MYOM: Make Your Own McRib

MYOM: Make Your Own McRib

The McDonald’s McRib season comes only once a year, but you can MYOM at home year round.

Healthier, better-tasting meals are easier than you think with help from Yummly! Try it free now.

Even if you’ve never actually eaten a real McRib, you’re probably aware of the cultural phenomenon. Each year, usually in the fall, McDonald’s announces a limited-time release of McRibs coming to a select 10,000 franchises — hopefully, one near you.

If you’re wondering which McDonald’s locations, visit a superfan’s website dedicated to answering that question: (At the time of publishing, the most recent McRib had appeared on May 2, 2020, at 9:38 p.m. in Rosemont, California. Thanks, Victor Morales, whoever you are!)

All of this is to say — McRibs are a thing. In a post-modern academic meditation on the allure of the McRib, Ian Bogost, a writer for The Atlantic, suggests we don’t just experience the McRib as something to eat, but also “as marketing campaign, as cult object, as Internet meme.” Our desire for the sandwich is high, it’s availability limited, it’s fans — obsessed.

Sometimes, though, a BBQ pork sandwich is really just that.

What is the McRib made of, anyway?

What is it, then, about the McDonald’s McRib sandwich? It’s essentially a “rack” of boneless pork seasoned with liquid smoke, slathered in McDonald’s barbecue sauce, and topped with sliced onions and pickles, all on a hoagie-style bun. Think of it as a riff on the pulled pork sandwich, an American BBQ classic.

(Real talk: The McRib has no ribs. The rib-esque patties from McDonald’s are made primarily of pork trimmings.) 

The history of the McRib

Back in 1981, during a chicken shortage, McDonald’s needed an alternative to its smash hit, Chicken McNuggets. Hence the pork sandwich.

The McRib itself wasn’t exactly a success. McDonald’s pulled it from the menu after four years due to disappointing sales. When it re-emerged on occasion, beginning in earnest in the 2000s, its limited-time aspect gave it renewed appeal. Then, once social media arrived, there was no stopping it. #McRibSZN.

How to make your own McRib

If shows no restaurants near you serving the sandwich (and it’s not even close to November), or if you’re a DIY kind of person, you can MYOM.

There are a handful of copycat recipes out there, some more stylized, some less. The original McRib recipe, which, at one point, featured more than 70 ingredients (some of dubious origin), is not something you can easily reproduce in a home kitchen. Don't worry, though, the internet has solutions.

Here are four different ways to do it:

Al Roker's copycat McRib sandwich

Simple and straightforward. Back in 2013, Al Roker showed Today fans how incredibly easy it is to make your own McRib at home. Live, on the show, he placed a pound and a half of pork shoulder in a food processor with simple seasonings — just sugar and kosher salt — and a bit of water. He then shaped the ground meat into rectangular pork patties, which he indented to make “ribs.” Roker browned frozen patties in a pan, then finished them with barbecue sauce — Hunt’s, preferably — in the oven for a few minutes. In the same pan as the patties, he brought the hoagie rolls to a golden brown, placed one “rack of ribs” in each and added raw onion and dill pickle slices, and an extra dollop of sauce. Delish.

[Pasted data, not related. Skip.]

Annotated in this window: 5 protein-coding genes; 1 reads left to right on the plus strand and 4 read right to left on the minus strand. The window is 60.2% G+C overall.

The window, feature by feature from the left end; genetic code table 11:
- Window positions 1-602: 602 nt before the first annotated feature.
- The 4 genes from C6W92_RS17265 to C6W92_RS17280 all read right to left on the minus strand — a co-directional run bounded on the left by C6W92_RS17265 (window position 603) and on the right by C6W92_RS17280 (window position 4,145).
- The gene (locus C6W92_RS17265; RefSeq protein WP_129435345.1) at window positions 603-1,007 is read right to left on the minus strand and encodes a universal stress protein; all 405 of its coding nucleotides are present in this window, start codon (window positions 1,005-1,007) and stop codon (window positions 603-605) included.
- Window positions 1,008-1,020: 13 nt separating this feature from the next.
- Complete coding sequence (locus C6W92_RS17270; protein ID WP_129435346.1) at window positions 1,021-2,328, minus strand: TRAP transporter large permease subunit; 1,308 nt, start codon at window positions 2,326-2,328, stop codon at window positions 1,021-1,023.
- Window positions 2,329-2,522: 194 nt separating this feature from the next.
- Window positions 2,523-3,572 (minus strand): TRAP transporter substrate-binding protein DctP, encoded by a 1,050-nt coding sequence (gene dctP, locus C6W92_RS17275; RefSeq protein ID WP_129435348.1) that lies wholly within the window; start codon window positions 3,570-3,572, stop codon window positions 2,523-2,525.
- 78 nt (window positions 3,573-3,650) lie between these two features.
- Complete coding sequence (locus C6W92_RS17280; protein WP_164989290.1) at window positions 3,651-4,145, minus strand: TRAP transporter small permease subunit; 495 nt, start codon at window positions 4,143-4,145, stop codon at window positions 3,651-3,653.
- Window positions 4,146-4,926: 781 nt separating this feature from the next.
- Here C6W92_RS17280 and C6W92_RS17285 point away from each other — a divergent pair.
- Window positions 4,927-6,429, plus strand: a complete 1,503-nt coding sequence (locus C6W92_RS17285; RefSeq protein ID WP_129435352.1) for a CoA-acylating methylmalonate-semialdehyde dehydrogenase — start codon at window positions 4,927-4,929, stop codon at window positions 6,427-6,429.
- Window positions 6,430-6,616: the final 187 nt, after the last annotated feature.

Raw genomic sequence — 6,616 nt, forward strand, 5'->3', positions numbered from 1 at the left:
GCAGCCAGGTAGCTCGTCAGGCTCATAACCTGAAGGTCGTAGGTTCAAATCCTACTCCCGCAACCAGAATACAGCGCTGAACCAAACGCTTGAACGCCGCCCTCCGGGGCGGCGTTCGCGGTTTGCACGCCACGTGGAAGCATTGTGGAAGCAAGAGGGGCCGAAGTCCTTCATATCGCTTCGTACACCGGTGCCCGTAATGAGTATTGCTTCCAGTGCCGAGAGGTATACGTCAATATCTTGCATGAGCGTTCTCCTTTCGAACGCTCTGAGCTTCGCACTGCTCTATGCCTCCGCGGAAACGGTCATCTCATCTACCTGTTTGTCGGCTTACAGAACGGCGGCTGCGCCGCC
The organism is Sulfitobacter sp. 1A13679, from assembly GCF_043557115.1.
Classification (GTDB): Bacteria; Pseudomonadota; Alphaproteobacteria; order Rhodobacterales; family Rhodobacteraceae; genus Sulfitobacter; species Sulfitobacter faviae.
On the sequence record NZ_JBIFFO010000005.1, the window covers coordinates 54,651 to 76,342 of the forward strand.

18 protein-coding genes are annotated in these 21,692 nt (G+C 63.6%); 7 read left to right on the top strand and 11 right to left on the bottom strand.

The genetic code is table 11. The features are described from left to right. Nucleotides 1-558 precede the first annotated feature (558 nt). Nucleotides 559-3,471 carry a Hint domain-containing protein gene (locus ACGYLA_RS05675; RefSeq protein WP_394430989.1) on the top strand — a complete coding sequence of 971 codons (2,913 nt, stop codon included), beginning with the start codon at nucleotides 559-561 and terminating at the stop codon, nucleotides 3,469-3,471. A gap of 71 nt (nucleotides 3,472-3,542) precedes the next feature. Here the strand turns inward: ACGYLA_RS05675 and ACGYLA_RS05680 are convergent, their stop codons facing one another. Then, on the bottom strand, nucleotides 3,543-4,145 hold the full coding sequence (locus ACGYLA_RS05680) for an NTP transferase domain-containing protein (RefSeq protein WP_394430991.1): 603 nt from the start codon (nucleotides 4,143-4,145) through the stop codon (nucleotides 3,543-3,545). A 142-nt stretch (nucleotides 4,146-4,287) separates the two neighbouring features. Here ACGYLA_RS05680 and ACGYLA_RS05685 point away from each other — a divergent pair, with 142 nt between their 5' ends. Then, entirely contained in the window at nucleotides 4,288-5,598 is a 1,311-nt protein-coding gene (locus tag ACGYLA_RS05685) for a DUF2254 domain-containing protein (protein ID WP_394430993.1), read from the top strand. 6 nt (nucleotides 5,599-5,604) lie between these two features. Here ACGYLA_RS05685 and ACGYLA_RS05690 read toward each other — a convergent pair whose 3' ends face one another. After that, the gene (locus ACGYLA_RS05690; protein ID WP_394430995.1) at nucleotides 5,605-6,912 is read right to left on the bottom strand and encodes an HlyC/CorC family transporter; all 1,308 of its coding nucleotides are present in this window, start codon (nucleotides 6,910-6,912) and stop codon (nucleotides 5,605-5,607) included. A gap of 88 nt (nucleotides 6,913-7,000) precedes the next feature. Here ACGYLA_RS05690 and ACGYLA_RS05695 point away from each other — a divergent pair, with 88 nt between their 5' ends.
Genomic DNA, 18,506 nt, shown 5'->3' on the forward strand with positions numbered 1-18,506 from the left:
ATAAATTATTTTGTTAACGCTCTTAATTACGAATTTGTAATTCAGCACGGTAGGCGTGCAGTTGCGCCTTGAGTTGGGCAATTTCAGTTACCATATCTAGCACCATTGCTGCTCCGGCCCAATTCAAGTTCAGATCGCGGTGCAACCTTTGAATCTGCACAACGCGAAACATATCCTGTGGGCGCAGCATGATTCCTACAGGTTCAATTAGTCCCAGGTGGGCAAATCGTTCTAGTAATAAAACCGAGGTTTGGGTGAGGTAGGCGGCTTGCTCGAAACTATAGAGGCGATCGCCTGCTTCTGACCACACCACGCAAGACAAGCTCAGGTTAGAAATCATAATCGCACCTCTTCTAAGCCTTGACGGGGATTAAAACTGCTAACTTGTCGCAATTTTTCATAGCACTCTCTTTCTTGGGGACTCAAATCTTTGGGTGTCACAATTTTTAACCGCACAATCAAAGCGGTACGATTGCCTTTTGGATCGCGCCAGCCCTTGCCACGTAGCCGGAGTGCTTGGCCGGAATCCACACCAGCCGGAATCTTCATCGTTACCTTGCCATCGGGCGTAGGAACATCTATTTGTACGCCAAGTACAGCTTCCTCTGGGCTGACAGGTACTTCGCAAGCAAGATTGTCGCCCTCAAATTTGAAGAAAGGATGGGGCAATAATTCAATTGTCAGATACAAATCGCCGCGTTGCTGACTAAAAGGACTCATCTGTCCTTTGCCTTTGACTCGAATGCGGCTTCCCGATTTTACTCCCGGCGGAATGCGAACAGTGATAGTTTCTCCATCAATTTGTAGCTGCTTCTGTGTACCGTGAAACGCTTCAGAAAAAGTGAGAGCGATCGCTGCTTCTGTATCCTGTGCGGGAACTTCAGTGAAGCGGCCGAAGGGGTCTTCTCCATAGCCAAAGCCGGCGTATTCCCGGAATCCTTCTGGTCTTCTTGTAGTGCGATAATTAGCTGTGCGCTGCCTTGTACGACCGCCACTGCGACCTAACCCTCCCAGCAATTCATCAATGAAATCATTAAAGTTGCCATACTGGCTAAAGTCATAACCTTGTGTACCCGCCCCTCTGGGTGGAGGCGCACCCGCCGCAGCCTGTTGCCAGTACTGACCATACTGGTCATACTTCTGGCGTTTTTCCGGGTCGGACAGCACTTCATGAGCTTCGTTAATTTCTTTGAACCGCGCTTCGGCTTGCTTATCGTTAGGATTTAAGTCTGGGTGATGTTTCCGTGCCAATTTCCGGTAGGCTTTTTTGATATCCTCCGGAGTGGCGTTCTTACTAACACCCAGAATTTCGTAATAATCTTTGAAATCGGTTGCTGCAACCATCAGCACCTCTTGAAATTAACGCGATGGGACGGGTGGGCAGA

The Ultimate Homemade McRib (Smoked-Rib Sandwich)

J. Kenji López-Alt takes a completely different approach — with each element, from the sauce to the hamburger buns and the pickles, made from scratch. “This is not a simple weeknight recipe,” he warns in the instructions for Serious Eats. Oh, but it is worth it. The real smoked rib meat—dusted in a custom dry rub and slathered in a homemade sauce—is combined with pork shoulder and ground into patties. Grilling them adds yet another layer of smoky flavor. For the truly ambitious, there are also steps for DIY dill pickles and homemade cemita buns.

Copycat McRib Sandwich

The Spruce lets its McRib veer "ribbier" with real baby back rib meat pulled off the bone — no patty in sight. This recipe probably resembles its McDonald's counterpart the least. However, it comes closest to what must have been the inspiration for the recipe back in the 1940s when McDonald's was still just a roadside barbecue joint in San Bernardino, California.

Slow Cooker McRib Sandwiches

These sandwiches also boast real baby back ribs, done in a slow cooker to make it easy. One of the features of this particular McRib recipe from Dinner Then Dessert is the flavorful copycat McDonald’s BBQ sauce, which comes together on the stove in less than 15 minutes. What sets this recipe apart are some of its ingredients: black pepper, cayenne pepper, smoked paprika, brown sugar, ketchup, onion powder, garlic powder, white onions, and hoagie sandwich rolls.